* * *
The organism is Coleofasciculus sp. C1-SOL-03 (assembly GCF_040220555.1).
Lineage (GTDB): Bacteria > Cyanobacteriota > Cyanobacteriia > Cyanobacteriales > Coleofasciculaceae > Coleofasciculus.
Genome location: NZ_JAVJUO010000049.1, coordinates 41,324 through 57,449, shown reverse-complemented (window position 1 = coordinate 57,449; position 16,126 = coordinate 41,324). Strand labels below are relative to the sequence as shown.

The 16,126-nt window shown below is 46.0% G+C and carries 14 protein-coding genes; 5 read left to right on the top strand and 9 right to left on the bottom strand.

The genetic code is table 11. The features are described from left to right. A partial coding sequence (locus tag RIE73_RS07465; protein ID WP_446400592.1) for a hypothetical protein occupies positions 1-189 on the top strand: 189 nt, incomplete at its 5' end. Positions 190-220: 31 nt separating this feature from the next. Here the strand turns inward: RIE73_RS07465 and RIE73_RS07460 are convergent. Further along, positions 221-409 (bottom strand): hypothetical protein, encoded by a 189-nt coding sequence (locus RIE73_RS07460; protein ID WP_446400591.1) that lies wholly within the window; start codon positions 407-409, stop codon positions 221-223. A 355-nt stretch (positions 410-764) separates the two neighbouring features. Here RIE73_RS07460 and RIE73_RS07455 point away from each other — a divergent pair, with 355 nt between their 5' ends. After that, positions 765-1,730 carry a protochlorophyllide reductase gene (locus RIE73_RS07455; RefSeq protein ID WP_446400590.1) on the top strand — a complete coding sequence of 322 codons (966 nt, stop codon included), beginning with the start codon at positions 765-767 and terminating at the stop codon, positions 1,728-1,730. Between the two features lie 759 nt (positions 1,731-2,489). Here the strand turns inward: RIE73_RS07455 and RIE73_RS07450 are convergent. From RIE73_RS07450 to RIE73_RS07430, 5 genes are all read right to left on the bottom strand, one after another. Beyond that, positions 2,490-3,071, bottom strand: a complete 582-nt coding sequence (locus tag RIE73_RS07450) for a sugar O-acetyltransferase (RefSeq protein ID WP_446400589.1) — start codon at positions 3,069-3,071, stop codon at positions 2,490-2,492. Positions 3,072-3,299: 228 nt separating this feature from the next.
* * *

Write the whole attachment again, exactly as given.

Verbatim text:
The organism is Coleofasciculus sp. C1-SOL-03 (assembly GCF_040220555.1).
Lineage (GTDB): Bacteria > Cyanobacteriota > Cyanobacteriia > Cyanobacteriales > Coleofasciculaceae > Coleofasciculus.
Genome location: NZ_JAVJUO010000049.1, coordinates 41,324 through 57,449, shown reverse-complemented (window position 1 = coordinate 57,449; position 16,126 = coordinate 41,324). Strand labels below are relative to the sequence as shown.

The 16,126-nt window shown below is 46.0% G+C and carries 14 protein-coding genes; 5 read left to right on the top strand and 9 right to left on the bottom strand.

The genetic code is table 11. The features are described from left to right. A partial coding sequence (locus tag RIE73_RS07465; protein ID WP_446400592.1) for a hypothetical protein occupies positions 1-189 on the top strand: 189 nt, incomplete at its 5' end. Positions 190-220: 31 nt separating this feature from the next. Here the strand turns inward: RIE73_RS07465 and RIE73_RS07460 are convergent. Further along, positions 221-409 (bottom strand): hypothetical protein, encoded by a 189-nt coding sequence (locus RIE73_RS07460; protein ID WP_446400591.1) that lies wholly within the window; start codon positions 407-409, stop codon positions 221-223. A 355-nt stretch (positions 410-764) separates the two neighbouring features. Here RIE73_RS07460 and RIE73_RS07455 point away from each other — a divergent pair, with 355 nt between their 5' ends. After that, positions 765-1,730 carry a protochlorophyllide reductase gene (locus RIE73_RS07455; RefSeq protein ID WP_446400590.1) on the top strand — a complete coding sequence of 322 codons (966 nt, stop codon included), beginning with the start codon at positions 765-767 and terminating at the stop codon, positions 1,728-1,730. Between the two features lie 759 nt (positions 1,731-2,489). Here the strand turns inward: RIE73_RS07455 and RIE73_RS07450 are convergent. From RIE73_RS07450 to RIE73_RS07430, 5 genes are all read right to left on the bottom strand, one after another. Beyond that, positions 2,490-3,071, bottom strand: a complete 582-nt coding sequence (locus tag RIE73_RS07450) for a sugar O-acetyltransferase (RefSeq protein ID WP_446400589.1) — start codon at positions 3,069-3,071, stop codon at positions 2,490-2,492. Positions 3,072-3,299: 228 nt separating this feature from the next.